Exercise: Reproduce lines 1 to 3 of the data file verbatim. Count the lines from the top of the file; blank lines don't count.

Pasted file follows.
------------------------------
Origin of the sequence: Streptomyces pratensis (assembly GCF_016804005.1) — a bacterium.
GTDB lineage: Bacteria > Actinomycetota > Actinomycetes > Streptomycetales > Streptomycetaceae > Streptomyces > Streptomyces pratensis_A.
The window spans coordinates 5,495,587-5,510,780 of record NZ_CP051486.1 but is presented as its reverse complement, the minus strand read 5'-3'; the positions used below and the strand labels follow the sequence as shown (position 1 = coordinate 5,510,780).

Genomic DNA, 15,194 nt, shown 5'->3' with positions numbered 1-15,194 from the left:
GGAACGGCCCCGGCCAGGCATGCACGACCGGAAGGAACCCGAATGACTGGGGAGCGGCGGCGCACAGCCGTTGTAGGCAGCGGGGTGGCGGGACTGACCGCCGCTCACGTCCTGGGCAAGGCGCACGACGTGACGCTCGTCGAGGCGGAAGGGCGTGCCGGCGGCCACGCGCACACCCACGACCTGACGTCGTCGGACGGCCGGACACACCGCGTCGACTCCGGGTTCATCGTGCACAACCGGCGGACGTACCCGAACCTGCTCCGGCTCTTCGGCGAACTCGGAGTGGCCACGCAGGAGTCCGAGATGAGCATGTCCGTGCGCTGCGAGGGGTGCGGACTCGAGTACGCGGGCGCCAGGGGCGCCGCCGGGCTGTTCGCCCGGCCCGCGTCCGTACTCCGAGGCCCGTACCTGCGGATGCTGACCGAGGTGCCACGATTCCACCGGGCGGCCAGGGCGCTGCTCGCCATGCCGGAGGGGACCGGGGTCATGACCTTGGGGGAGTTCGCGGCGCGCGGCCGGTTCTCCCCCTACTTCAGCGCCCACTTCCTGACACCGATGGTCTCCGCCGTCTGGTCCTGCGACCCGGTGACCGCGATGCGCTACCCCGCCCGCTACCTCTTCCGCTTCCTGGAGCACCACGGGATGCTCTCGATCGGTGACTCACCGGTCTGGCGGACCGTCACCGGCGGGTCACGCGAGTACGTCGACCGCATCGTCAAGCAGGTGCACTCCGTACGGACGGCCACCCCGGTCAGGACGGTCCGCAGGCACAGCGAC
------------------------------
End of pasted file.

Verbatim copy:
Origin of the sequence: Streptomyces pratensis (assembly GCF_016804005.1) — a bacterium.
GTDB lineage: Bacteria > Actinomycetota > Actinomycetes > Streptomycetales > Streptomycetaceae > Streptomyces > Streptomyces pratensis_A.
The window spans coordinates 5,495,587-5,510,780 of record NZ_CP051486.1 but is presented as its reverse complement, the minus strand read 5'-3'; the positions used below and the strand labels follow the sequence as shown (position 1 = coordinate 5,510,780).